CAN CHRISTIANS ANSWER WHY THE CHRISTIAN OLD TESTAMENT IS NOT THE JEWISH TANAKH?

The Hebrew Scripture, or the Jewish Bible, consisting of three sections—Torah or Pentateuch, Nevi`im or Prophets, and Ketuvim or writings, is called ‘Tanakh’ which is an acronym formed by the first letter of the Hebrew names of these three sections. Each section consists of the following books in this order:
TORAH
Genesis
Exodus
Leviticus
Numbers
Deuteronomy
NEVI`IM
Joshua
Judges
1 Samuel
2 Samuel
1 Kings
2 Kings
Isaiah
Jeremiah
Ezekiel
Hosea
Joel
Amos
Obadiah
Jonah
Micah
Nahum
Habakkuk
Zephaniah
Haggai
Zechariah
Malachi
KETUVIM
Psalms
Proverbs
Job
Song of Songs
Ruth
Lamentations
Eccelesiastes
Esther
Daniel
Ezra
Nehemiah
1 Chronicles
2 Chronicles

The Christians, however, decided to change the order of the books of Tanakh, eliminated the division of the three sections, and made it one continuous book completely neglecting the historical and chronological background of their composition and canonization process. The new order is as under:
Genesis
Exodus
Leviticus
Numbers
Deuteronomy
Joshua
Judges
Ruth
1 Samuel
2 Samuel
1 Kings
2 Kings 1 Chronicles
2 Chronicles
Ezra
Nehemiah
Esther
Job
Psalms
Proverbs
Ecclesiastes
Song of Songs
Isaiah
Jeremiah Lamentations
Ezekiel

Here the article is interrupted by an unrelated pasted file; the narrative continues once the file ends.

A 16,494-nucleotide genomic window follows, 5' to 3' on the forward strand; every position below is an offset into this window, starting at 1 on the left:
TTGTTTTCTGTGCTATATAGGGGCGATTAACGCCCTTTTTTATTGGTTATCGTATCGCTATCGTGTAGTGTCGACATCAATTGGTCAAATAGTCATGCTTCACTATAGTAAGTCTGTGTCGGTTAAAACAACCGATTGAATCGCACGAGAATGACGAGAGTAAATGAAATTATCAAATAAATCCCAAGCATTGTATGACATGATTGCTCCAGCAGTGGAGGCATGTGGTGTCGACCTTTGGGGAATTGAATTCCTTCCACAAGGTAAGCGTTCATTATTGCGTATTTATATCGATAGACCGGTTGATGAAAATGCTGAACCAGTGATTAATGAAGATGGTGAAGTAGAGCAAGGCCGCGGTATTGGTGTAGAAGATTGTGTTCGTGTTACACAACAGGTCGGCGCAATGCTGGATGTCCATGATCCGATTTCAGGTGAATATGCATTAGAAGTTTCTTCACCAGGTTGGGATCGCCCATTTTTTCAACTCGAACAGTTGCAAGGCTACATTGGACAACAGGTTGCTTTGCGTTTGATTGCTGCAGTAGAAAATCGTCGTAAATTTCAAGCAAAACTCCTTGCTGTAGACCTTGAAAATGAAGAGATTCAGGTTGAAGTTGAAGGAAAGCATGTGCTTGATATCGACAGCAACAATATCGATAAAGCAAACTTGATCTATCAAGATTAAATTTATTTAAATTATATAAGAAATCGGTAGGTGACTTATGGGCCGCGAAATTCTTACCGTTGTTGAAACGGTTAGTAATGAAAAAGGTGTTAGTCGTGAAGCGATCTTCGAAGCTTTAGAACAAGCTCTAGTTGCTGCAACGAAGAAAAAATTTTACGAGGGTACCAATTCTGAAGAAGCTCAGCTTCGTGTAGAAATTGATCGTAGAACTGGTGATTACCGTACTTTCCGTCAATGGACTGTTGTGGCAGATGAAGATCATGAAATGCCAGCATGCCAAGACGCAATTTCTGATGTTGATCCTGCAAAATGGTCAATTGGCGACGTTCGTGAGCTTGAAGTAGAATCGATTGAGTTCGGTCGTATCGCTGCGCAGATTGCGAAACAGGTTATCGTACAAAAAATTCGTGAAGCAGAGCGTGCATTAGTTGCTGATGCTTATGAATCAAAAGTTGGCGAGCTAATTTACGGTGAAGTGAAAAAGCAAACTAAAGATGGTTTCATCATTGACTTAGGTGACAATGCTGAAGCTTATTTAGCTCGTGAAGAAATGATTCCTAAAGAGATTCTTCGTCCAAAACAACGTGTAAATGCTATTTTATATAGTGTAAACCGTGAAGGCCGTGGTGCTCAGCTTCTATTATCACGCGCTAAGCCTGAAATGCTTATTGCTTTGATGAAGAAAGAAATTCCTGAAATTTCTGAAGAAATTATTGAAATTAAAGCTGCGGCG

Daniel
Hosea
Joel
Amos
Obadiah
Jonah
Micah
Nahum
Habakkuk
Zephaniah Haggai
Zechariah
Malachi

As a result thereof, the Hebrew Scripture now cannot be called ‘Tanakh’ anymore and required a new name the ‘Old Testament’. Besides the change in order of the books, there are many other differences between the Jewish Bible and the Christian Old Testament.
An obvious reason of this criminal manipulation of the Jewish Scripture is that ending it with the book of Malachi flows better into the New Testament book of Matthew than does 2nd Chronicle which ends with an upbeat message for the Jews as the King Cyrus of Persia gives the Jews permission to return from exile to resettle in their land and rebuild their Temple. The Church replaced it with the book of Malachi which foretells the coming of Elijah before the great and dreadful days of the Lord. This prophecy is interpreted by the Church as the coming of John the Baptist as Elijah before Jesus Christ. Apparently, this looks an appropriate end of the Old Testament heralding the event and the beginning of the New Testament fulfilling it.
But the question arises here is that who gave the authority to earlier Church Fathers to edit and change the order of the Jewish Tanakh and why did they feel at liberty to do so. Christians owe the answer of this question not only to Jews but to the whole world that why did they temper with someone else’s scripture and who gave them license to do that.

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